October 2020

Proud history will help to shape brave new world

Air raid shelters on the oval, a young boy’s chivalrous gesture that lead to a healthy bequeathment, an earthquake that shook the buildings’ very foundations – and a commitment to strong values that absolutely nothing could jolt over a rich and rewarding 170-year journey.
These are just some of the moments that leap off the pages of St Andrew’s School’s history, an Adelaide educational institution that opened its doors to its very first students on 23 September 1850.

That’s just 14 years after Governor Hindmarsh strode ashore at Glenelg so it is fair to say that we have played an enormous role in educating South Australia’s young boys and girls and, in the process, giving an impressive list of Olympians, academics, artists, scientists, entrepreneurs, philanthropists and religious and political leaders a great start to their future endeavours of shaping society for the better.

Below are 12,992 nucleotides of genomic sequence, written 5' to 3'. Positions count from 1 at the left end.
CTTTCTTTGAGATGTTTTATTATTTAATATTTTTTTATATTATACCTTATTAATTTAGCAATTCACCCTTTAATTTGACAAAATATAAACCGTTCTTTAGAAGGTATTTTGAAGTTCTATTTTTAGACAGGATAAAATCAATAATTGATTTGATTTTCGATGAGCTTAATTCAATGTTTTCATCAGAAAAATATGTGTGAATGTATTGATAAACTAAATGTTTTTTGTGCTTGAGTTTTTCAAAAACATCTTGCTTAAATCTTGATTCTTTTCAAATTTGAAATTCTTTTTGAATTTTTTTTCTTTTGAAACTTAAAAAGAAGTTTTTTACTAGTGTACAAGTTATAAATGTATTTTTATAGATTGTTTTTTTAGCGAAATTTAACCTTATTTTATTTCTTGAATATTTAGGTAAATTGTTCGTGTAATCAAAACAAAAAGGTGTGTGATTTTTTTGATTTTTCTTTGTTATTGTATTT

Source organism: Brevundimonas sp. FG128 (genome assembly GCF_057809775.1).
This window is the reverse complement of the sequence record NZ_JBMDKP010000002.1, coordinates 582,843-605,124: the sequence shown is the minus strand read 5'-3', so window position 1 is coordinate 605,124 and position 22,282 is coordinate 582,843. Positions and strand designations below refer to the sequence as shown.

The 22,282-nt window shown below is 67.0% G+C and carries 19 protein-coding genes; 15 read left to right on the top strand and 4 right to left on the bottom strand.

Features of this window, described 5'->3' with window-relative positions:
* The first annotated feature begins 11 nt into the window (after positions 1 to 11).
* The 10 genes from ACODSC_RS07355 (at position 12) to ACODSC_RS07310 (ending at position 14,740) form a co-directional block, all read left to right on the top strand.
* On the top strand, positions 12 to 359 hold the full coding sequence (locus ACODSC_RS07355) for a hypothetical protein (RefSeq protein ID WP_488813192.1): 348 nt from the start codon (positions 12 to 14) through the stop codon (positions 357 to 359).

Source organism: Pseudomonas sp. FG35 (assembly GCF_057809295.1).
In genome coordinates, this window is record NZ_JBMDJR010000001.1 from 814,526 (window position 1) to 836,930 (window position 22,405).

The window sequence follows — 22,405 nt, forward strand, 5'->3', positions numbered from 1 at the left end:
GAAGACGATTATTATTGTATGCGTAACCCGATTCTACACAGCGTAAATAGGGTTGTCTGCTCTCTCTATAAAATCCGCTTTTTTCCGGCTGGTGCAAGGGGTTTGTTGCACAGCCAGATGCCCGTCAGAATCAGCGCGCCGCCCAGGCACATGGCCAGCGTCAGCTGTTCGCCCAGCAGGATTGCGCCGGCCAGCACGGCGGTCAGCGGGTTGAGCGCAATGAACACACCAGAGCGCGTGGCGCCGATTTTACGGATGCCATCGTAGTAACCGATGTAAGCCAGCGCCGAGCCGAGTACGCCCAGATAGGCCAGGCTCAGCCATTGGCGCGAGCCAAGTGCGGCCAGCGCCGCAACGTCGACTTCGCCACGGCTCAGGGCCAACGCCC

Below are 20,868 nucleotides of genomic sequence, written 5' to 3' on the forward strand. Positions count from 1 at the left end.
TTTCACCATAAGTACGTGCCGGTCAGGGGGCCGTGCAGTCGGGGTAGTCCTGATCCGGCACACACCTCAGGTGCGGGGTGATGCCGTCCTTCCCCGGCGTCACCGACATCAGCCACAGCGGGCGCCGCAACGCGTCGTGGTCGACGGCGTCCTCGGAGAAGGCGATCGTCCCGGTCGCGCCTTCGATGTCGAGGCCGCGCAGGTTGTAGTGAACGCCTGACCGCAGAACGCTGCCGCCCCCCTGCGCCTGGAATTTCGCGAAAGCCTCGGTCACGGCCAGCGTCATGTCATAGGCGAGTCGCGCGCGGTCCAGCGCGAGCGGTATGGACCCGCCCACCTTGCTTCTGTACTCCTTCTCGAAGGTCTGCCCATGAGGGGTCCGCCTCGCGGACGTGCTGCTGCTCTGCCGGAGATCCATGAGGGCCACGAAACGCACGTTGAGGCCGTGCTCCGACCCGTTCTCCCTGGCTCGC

As history tells us, the school sprang from the seed sown at an 1848 dinner to celebrate the consecration of the nearby St Andrew’s Church. Over the meal, someone wondered aloud how wonderful it would be if the next meaningful project was a school to provide elementary education for “children of the industrial classes within the principles of the teachings of the Church of England.”

The idea was warmly embraced by the ladies and gentlemen of the day and a year later, ground had been broken.